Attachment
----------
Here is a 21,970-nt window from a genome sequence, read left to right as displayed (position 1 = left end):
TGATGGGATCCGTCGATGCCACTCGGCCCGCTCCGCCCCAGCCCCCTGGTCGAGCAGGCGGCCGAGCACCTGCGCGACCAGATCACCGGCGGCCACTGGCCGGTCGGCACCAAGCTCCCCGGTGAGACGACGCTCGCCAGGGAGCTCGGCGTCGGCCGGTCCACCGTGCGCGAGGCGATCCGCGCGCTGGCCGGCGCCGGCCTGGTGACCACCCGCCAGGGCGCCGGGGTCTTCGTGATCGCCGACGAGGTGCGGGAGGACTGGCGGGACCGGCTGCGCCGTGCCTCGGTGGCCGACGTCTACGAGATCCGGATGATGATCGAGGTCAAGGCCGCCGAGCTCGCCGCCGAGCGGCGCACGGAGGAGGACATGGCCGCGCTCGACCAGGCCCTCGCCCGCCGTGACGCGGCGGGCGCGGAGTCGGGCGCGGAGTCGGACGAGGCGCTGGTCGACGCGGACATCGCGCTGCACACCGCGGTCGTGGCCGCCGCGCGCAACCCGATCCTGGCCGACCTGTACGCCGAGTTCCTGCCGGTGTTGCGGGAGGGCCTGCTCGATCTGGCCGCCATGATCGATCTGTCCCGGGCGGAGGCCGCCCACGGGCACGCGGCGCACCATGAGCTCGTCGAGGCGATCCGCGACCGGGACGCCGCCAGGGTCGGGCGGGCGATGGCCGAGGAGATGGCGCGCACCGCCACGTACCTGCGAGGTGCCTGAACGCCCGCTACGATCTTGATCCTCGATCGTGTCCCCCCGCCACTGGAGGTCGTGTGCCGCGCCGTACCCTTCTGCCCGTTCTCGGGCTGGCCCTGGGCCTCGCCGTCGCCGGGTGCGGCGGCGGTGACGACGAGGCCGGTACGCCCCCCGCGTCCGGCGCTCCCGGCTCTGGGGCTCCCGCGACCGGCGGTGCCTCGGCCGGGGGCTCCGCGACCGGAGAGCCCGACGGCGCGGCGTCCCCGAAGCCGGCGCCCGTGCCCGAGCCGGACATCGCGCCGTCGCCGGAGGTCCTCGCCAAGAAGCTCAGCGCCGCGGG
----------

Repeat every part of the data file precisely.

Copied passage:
Here is a 21,970-nt window from a genome sequence, read left to right as displayed (position 1 = left end):
TGATGGGATCCGTCGATGCCACTCGGCCCGCTCCGCCCCAGCCCCCTGGTCGAGCAGGCGGCCGAGCACCTGCGCGACCAGATCACCGGCGGCCACTGGCCGGTCGGCACCAAGCTCCCCGGTGAGACGACGCTCGCCAGGGAGCTCGGCGTCGGCCGGTCCACCGTGCGCGAGGCGATCCGCGCGCTGGCCGGCGCCGGCCTGGTGACCACCCGCCAGGGCGCCGGGGTCTTCGTGATCGCCGACGAGGTGCGGGAGGACTGGCGGGACCGGCTGCGCCGTGCCTCGGTGGCCGACGTCTACGAGATCCGGATGATGATCGAGGTCAAGGCCGCCGAGCTCGCCGCCGAGCGGCGCACGGAGGAGGACATGGCCGCGCTCGACCAGGCCCTCGCCCGCCGTGACGCGGCGGGCGCGGAGTCGGGCGCGGAGTCGGACGAGGCGCTGGTCGACGCGGACATCGCGCTGCACACCGCGGTCGTGGCCGCCGCGCGCAACCCGATCCTGGCCGACCTGTACGCCGAGTTCCTGCCGGTGTTGCGGGAGGGCCTGCTCGATCTGGCCGCCATGATCGATCTGTCCCGGGCGGAGGCCGCCCACGGGCACGCGGCGCACCATGAGCTCGTCGAGGCGATCCGCGACCGGGACGCCGCCAGGGTCGGGCGGGCGATGGCCGAGGAGATGGCGCGCACCGCCACGTACCTGCGAGGTGCCTGAACGCCCGCTACGATCTTGATCCTCGATCGTGTCCCCCCGCCACTGGAGGTCGTGTGCCGCGCCGTACCCTTCTGCCCGTTCTCGGGCTGGCCCTGGGCCTCGCCGTCGCCGGGTGCGGCGGCGGTGACGACGAGGCCGGTACGCCCCCCGCGTCCGGCGCTCCCGGCTCTGGGGCTCCCGCGACCGGCGGTGCCTCGGCCGGGGGCTCCGCGACCGGAGAGCCCGACGGCGCGGCGTCCCCGAAGCCGGCGCCCGTGCCCGAGCCGGACATCGCGCCGTCGCCGGAGGTCCTCGCCAAGAAGCTCAGCGCCGCGGG